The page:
Climate Change Walkout


Emily Kinney

Students lead the Fridays For Future march to Paepcke Park

As the clock struck 8:45 on Friday, September 20, students across the Aspen School District, and the world all rose from their seats and headed out the doors of their school buildings. Holding signs spouting messages like, “You’re burning our future”, and “If you did your job, we’d be in school,” ASD students marched to Paepcke Park, followed by City Hall, demanding action on the issue of Climate Change.

Fridays for Future were started in August 2018 by Swedish Climate activist, now 16-year olf Greta Thunberg. Thunberg began striking Fridays to draw attention to political inaction to climate change happening in her home country of Sweden. More than a year after the movement’s creation, over 2,500 events took place in 163 countries on September 20th to fight for climate change mitigation, with a strike happening locally in Aspen, Colorado.

The event was spearheaded by the Aspen Young Environmentalist along with others. The group, comprised of middle and high schoolers, were inspired by Greta Thunberg to organize the strike.

“We just really felt like we need to fight for our future. It’s important that we take action in things like this today because this is how we get our voices heard,” said the Aspen Young Environmentalist.

Students from fifth to twelfth grades joined together to exercise their right to assemble. Even though most students are not allowed to vote, they still wanted their voices to be heard. Sophomore Ava Cherry participated in the strike from school“We’re not of voting age, but it’s our still civic duty to fight what we believe in,” said Cherry.

Crichelle Brice, a substitute teacher in the ASD and activist, agrees with Cherry that students still have power, even though they may not be of voting age.

“I think it’s really important to never underestimate the power of being annoying to people in authority, and I think kids don’t always realize the power that they have before they’re allowed to vote, when, actually, you can do so much by annoying people in power,” Brice said.

After leaving the school, students marched together on the pedestrian paths to Paepcke Park chanting things like, “no more gas, no more oil, keep that carbon in the soil.” The group consolidated in front of the gazebo in the center of town were joined by adult community members and heard speeches from Tullis Burrows, Josh George, supporters of Bernie Sanders and members of the Aspen Young Environmentalists. Zala Smalls, an eighth-gradee member of the Aspen Young Environmentalists compared lawmakers to mean popular kids in middle school\; the crowd cheered as George, AKA ‘The Chemist’ shouted into a megaphone.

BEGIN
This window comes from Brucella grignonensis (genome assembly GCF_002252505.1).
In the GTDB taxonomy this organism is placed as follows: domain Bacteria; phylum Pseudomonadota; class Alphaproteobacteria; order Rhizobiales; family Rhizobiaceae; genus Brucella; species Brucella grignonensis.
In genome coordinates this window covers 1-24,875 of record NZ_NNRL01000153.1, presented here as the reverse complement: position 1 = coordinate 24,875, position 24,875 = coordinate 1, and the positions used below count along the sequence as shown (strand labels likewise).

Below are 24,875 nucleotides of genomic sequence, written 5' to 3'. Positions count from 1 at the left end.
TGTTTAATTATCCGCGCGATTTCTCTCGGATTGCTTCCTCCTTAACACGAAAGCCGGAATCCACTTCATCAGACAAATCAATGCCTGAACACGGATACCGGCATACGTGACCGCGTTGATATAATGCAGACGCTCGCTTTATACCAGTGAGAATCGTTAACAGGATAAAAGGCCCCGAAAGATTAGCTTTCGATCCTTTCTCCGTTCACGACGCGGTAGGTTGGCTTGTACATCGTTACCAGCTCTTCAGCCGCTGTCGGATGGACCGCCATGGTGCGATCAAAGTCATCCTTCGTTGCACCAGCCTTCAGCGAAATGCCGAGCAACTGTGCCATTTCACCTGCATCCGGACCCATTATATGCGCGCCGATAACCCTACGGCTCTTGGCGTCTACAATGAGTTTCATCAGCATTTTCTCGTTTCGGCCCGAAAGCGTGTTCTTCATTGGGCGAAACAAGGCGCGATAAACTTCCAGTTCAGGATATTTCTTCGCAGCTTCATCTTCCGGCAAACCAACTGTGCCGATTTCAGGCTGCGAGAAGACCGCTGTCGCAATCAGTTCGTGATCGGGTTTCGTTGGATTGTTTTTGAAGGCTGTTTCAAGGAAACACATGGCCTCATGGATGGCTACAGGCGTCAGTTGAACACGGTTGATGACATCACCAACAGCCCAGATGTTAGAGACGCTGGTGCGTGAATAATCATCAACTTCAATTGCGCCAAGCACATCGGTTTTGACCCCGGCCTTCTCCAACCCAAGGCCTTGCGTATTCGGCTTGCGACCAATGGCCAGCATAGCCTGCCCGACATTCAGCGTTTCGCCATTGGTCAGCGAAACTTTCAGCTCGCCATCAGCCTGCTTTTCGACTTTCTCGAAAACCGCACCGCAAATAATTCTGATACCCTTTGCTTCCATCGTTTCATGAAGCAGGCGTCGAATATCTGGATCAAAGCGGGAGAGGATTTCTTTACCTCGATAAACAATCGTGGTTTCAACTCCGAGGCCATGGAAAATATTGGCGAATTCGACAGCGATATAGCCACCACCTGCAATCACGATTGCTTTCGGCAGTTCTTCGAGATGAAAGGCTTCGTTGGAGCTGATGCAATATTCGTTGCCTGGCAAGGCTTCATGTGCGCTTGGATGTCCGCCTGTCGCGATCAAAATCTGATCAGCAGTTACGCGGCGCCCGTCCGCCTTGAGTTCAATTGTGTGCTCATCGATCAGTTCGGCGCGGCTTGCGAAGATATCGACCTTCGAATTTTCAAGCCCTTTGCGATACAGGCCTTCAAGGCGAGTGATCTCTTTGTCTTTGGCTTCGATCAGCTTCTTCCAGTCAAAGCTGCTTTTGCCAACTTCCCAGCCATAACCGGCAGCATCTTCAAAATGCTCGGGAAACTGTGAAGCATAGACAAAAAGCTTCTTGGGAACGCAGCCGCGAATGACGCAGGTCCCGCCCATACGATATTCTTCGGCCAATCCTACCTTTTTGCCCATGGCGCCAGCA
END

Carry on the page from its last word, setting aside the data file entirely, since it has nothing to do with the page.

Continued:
“We need to collectively make a change and save not only our wildlife or ourselves but also our future generations,” George said. Following the rally in Paepcke Park, students and community members made their way to City Hall to make requests of Mayor Torre and City Councilman Ward Hauenstein. Students asked Mayor Torre to support the declaration of the Climate Emergency. Torre responded to requests by saying he would support the Declaration of a Climate Emergency along with the rest of the council.

“I’m speechless. When I was over at Paepcke park this morning listening, tears. Your sentiment is heard here in City Hall. We want to support a resolution that supports action\; we’ve done a lot of climate action, but we can do more,” said Torre.

Tullis Burrows helped lead the Fridays for Future strike and is excited about the declaration of a Climate Emergency along with the turnout for the strike. However, he feels there is still more to be done in the fight against climate change.

“While I am satisfied on a local level, write your congressmen. Vote. Get politically involved. I love the local stuff, but the time scale doesn’t add up. Change needs to come from national leadership. That being said, stay hopeful. Don’t let the nihilism seep in just yet, ” Burrows said.